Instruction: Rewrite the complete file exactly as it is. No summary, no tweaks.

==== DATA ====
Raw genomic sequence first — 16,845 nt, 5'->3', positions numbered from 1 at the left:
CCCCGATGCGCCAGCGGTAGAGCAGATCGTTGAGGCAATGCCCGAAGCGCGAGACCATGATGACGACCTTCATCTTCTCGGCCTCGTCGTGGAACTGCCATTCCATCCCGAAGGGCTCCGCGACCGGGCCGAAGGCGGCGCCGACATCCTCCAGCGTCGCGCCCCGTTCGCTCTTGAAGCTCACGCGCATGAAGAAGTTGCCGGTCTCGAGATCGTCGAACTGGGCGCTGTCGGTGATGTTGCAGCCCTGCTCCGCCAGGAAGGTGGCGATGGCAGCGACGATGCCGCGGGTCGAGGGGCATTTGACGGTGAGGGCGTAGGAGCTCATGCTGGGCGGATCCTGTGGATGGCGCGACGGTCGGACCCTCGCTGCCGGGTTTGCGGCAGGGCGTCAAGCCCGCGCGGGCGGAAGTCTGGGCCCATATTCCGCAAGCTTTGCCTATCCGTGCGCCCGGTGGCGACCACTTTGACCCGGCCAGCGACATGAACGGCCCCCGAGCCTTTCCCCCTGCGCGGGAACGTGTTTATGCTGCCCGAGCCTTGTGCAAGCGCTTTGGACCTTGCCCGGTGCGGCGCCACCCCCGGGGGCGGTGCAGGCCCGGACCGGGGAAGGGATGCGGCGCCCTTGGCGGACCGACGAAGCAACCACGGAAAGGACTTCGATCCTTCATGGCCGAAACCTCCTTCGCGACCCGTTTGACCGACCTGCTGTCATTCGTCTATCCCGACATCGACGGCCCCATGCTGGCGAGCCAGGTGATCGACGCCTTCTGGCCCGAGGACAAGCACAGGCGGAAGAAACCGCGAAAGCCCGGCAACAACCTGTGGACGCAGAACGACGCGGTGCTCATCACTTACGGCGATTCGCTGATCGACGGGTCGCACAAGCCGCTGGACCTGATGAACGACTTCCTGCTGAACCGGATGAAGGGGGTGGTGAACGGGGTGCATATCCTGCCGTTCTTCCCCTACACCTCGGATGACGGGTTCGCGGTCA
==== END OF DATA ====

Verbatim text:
Raw genomic sequence first — 16,845 nt, 5'->3', positions numbered from 1 at the left:
CCCCGATGCGCCAGCGGTAGAGCAGATCGTTGAGGCAATGCCCGAAGCGCGAGACCATGATGACGACCTTCATCTTCTCGGCCTCGTCGTGGAACTGCCATTCCATCCCGAAGGGCTCCGCGACCGGGCCGAAGGCGGCGCCGACATCCTCCAGCGTCGCGCCCCGTTCGCTCTTGAAGCTCACGCGCATGAAGAAGTTGCCGGTCTCGAGATCGTCGAACTGGGCGCTGTCGGTGATGTTGCAGCCCTGCTCCGCCAGGAAGGTGGCGATGGCAGCGACGATGCCGCGGGTCGAGGGGCATTTGACGGTGAGGGCGTAGGAGCTCATGCTGGGCGGATCCTGTGGATGGCGCGACGGTCGGACCCTCGCTGCCGGGTTTGCGGCAGGGCGTCAAGCCCGCGCGGGCGGAAGTCTGGGCCCATATTCCGCAAGCTTTGCCTATCCGTGCGCCCGGTGGCGACCACTTTGACCCGGCCAGCGACATGAACGGCCCCCGAGCCTTTCCCCCTGCGCGGGAACGTGTTTATGCTGCCCGAGCCTTGTGCAAGCGCTTTGGACCTTGCCCGGTGCGGCGCCACCCCCGGGGGCGGTGCAGGCCCGGACCGGGGAAGGGATGCGGCGCCCTTGGCGGACCGACGAAGCAACCACGGAAAGGACTTCGATCCTTCATGGCCGAAACCTCCTTCGCGACCCGTTTGACCGACCTGCTGTCATTCGTCTATCCCGACATCGACGGCCCCATGCTGGCGAGCCAGGTGATCGACGCCTTCTGGCCCGAGGACAAGCACAGGCGGAAGAAACCGCGAAAGCCCGGCAACAACCTGTGGACGCAGAACGACGCGGTGCTCATCACTTACGGCGATTCGCTGATCGACGGGTCGCACAAGCCGCTGGACCTGATGAACGACTTCCTGCTGAACCGGATGAAGGGGGTGGTGAACGGGGTGCATATCCTGCCGTTCTTCCCCTACACCTCGGATGACGGGTTCGCGGTCA